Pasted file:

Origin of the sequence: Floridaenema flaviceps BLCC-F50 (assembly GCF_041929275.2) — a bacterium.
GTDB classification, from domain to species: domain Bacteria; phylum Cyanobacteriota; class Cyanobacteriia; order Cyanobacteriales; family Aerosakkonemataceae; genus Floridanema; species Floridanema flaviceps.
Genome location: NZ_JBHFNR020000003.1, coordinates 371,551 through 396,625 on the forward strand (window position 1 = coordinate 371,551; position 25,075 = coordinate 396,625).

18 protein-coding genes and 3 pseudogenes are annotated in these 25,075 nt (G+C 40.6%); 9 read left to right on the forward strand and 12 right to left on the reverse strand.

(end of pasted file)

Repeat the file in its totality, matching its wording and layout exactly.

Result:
Origin of the sequence: Floridaenema flaviceps BLCC-F50 (assembly GCF_041929275.2) — a bacterium.
GTDB classification, from domain to species: domain Bacteria; phylum Cyanobacteriota; class Cyanobacteriia; order Cyanobacteriales; family Aerosakkonemataceae; genus Floridanema; species Floridanema flaviceps.
Genome location: NZ_JBHFNR020000003.1, coordinates 371,551 through 396,625 on the forward strand (window position 1 = coordinate 371,551; position 25,075 = coordinate 396,625).

18 protein-coding genes and 3 pseudogenes are annotated in these 25,075 nt (G+C 40.6%); 9 read left to right on the forward strand and 12 right to left on the reverse strand.